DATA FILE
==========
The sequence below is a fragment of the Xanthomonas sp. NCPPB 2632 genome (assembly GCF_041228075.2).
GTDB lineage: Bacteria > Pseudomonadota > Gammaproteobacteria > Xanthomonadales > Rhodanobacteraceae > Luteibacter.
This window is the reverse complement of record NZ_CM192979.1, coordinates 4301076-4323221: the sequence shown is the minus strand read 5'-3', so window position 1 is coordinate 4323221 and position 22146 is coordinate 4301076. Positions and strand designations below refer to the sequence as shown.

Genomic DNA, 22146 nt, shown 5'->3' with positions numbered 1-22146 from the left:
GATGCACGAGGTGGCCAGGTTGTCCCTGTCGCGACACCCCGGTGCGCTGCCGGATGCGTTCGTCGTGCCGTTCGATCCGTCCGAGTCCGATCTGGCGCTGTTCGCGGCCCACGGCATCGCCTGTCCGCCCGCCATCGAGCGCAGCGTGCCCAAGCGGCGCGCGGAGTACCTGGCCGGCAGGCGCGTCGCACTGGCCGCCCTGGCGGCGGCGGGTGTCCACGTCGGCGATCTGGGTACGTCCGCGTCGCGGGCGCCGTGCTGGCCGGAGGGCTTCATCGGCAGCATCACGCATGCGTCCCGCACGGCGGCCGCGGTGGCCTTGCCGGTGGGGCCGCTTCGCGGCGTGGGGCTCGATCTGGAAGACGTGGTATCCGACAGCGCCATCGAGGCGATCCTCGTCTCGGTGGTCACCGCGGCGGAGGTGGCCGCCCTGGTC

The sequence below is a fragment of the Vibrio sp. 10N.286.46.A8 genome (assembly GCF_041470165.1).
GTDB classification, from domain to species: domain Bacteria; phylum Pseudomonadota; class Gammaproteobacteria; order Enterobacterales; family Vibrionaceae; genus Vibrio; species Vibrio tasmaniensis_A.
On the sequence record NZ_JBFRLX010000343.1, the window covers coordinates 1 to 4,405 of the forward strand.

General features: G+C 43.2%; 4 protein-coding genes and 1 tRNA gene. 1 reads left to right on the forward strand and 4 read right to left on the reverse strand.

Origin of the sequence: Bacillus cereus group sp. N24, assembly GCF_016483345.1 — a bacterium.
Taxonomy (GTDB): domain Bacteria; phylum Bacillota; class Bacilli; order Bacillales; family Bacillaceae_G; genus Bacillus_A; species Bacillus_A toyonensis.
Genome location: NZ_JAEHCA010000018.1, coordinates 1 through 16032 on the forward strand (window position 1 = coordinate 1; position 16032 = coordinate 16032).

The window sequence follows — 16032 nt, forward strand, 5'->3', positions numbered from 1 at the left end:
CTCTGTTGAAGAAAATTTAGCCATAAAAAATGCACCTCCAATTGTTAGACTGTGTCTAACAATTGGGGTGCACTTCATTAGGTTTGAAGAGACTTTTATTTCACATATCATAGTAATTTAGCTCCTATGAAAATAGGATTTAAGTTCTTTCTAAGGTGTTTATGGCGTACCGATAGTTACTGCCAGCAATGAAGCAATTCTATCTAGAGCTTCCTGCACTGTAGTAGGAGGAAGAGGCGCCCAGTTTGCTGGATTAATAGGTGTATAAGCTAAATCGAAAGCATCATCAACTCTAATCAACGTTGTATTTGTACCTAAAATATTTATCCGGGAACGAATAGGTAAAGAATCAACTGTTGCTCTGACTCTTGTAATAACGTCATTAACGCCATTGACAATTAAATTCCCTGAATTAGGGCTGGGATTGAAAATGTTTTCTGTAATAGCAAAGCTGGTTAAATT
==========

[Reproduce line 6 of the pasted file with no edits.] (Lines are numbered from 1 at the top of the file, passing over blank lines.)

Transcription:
The sequence below is a fragment of the Vibrio sp. 10N.286.46.A8 genome (assembly GCF_041470165.1).